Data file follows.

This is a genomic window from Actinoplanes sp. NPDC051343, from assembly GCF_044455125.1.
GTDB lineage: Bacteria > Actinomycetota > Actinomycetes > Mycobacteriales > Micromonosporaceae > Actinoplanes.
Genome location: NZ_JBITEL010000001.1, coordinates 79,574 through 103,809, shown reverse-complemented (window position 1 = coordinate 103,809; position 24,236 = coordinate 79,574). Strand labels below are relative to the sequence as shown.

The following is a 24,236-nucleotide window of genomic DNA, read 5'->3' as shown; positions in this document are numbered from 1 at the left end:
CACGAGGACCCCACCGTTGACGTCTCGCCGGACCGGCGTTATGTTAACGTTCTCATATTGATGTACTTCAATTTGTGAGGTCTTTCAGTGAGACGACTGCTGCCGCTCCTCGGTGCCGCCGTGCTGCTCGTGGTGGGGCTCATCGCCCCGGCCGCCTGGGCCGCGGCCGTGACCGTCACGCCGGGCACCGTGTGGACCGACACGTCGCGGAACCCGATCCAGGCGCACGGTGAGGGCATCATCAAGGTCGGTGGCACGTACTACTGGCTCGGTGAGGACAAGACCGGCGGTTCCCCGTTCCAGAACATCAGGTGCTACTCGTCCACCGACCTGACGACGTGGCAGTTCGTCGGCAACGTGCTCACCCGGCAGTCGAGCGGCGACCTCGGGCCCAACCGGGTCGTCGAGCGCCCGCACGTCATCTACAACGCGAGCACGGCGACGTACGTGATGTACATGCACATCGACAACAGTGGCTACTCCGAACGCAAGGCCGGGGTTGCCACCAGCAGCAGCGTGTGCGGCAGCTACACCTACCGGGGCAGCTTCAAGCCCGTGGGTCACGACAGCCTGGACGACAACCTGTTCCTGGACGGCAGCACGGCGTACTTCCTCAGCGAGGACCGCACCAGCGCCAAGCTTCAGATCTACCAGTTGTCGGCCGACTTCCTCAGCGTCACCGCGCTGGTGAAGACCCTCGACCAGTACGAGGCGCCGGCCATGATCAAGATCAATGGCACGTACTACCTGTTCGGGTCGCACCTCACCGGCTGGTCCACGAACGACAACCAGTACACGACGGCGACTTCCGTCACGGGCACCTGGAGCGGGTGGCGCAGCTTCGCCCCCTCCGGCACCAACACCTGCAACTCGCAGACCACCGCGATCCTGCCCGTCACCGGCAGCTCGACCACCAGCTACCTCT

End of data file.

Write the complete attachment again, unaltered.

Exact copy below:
This is a genomic window from Actinoplanes sp. NPDC051343, from assembly GCF_044455125.1.
GTDB lineage: Bacteria > Actinomycetota > Actinomycetes > Mycobacteriales > Micromonosporaceae > Actinoplanes.
Genome location: NZ_JBITEL010000001.1, coordinates 79,574 through 103,809, shown reverse-complemented (window position 1 = coordinate 103,809; position 24,236 = coordinate 79,574). Strand labels below are relative to the sequence as shown.

The following is a 24,236-nucleotide window of genomic DNA, read 5'->3' as shown; positions in this document are numbered from 1 at the left end:
CACGAGGACCCCACCGTTGACGTCTCGCCGGACCGGCGTTATGTTAACGTTCTCATATTGATGTACTTCAATTTGTGAGGTCTTTCAGTGAGACGACTGCTGCCGCTCCTCGGTGCCGCCGTGCTGCTCGTGGTGGGGCTCATCGCCCCGGCCGCCTGGGCCGCGGCCGTGACCGTCACGCCGGGCACCGTGTGGACCGACACGTCGCGGAACCCGATCCAGGCGCACGGTGAGGGCATCATCAAGGTCGGTGGCACGTACTACTGGCTCGGTGAGGACAAGACCGGCGGTTCCCCGTTCCAGAACATCAGGTGCTACTCGTCCACCGACCTGACGACGTGGCAGTTCGTCGGCAACGTGCTCACCCGGCAGTCGAGCGGCGACCTCGGGCCCAACCGGGTCGTCGAGCGCCCGCACGTCATCTACAACGCGAGCACGGCGACGTACGTGATGTACATGCACATCGACAACAGTGGCTACTCCGAACGCAAGGCCGGGGTTGCCACCAGCAGCAGCGTGTGCGGCAGCTACACCTACCGGGGCAGCTTCAAGCCCGTGGGTCACGACAGCCTGGACGACAACCTGTTCCTGGACGGCAGCACGGCGTACTTCCTCAGCGAGGACCGCACCAGCGCCAAGCTTCAGATCTACCAGTTGTCGGCCGACTTCCTCAGCGTCACCGCGCTGGTGAAGACCCTCGACCAGTACGAGGCGCCGGCCATGATCAAGATCAATGGCACGTACTACCTGTTCGGGTCGCACCTCACCGGCTGGTCCACGAACGACAACCAGTACACGACGGCGACTTCCGTCACGGGCACCTGGAGCGGGTGGCGCAGCTTCGCCCCCTCCGGCACCAACACCTGCAACTCGCAGACCACCGCGATCCTGCCCGTCACCGGCAGCTCGACCACCAGCTACCTCT